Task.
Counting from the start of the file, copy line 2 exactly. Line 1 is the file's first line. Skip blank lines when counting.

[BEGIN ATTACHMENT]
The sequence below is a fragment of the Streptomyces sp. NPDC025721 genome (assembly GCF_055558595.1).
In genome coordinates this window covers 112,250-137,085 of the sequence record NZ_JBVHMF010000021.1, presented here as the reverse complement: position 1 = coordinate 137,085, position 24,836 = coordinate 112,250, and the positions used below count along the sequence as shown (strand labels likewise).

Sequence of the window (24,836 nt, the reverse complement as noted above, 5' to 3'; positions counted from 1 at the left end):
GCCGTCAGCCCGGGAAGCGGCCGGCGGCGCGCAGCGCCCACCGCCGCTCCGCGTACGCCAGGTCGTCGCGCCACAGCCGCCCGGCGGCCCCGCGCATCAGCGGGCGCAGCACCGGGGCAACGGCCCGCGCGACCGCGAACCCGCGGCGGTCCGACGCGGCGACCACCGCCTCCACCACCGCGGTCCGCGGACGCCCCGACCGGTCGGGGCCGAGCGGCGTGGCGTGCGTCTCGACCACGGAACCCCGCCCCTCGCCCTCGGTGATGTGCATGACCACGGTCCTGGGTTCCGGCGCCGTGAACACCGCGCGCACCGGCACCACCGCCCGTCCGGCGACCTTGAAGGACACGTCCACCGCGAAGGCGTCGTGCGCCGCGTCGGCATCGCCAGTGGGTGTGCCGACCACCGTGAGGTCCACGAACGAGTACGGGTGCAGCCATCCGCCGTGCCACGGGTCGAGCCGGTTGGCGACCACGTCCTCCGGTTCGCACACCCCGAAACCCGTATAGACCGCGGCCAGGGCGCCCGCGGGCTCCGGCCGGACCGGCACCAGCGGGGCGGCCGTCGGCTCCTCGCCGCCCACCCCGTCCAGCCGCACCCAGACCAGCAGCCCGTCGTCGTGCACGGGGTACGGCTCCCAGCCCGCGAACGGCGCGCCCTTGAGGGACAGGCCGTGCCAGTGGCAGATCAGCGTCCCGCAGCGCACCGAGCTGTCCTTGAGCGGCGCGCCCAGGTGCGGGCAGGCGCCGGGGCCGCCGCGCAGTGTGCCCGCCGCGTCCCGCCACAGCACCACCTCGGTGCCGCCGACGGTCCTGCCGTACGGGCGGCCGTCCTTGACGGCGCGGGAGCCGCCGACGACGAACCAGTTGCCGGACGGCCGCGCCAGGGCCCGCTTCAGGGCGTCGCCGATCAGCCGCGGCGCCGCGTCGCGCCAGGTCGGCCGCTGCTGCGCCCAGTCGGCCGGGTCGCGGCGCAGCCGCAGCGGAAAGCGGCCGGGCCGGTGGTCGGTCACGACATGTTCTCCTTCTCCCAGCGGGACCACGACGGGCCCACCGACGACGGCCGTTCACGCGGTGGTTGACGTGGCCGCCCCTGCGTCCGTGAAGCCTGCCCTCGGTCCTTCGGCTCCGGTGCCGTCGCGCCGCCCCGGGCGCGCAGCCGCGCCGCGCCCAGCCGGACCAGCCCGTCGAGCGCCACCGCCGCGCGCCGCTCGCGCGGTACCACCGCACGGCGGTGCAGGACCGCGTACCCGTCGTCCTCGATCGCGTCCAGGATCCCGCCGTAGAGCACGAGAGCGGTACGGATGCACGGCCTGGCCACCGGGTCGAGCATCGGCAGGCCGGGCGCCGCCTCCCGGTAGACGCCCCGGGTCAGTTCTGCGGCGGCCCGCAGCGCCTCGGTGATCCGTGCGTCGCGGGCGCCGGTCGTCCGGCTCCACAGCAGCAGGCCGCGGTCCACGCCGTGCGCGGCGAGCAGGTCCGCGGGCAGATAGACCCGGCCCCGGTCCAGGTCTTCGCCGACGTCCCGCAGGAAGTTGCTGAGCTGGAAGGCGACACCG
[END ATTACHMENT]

In genome coordinates this window covers 112,250-137,085 of the sequence record NZ_JBVHMF010000021.1, presented here as the reverse complement: position 1 = coordinate 137,085, position 24,836 = coordinate 112,250, and the positions used below count along the sequence as shown (strand labels likewise).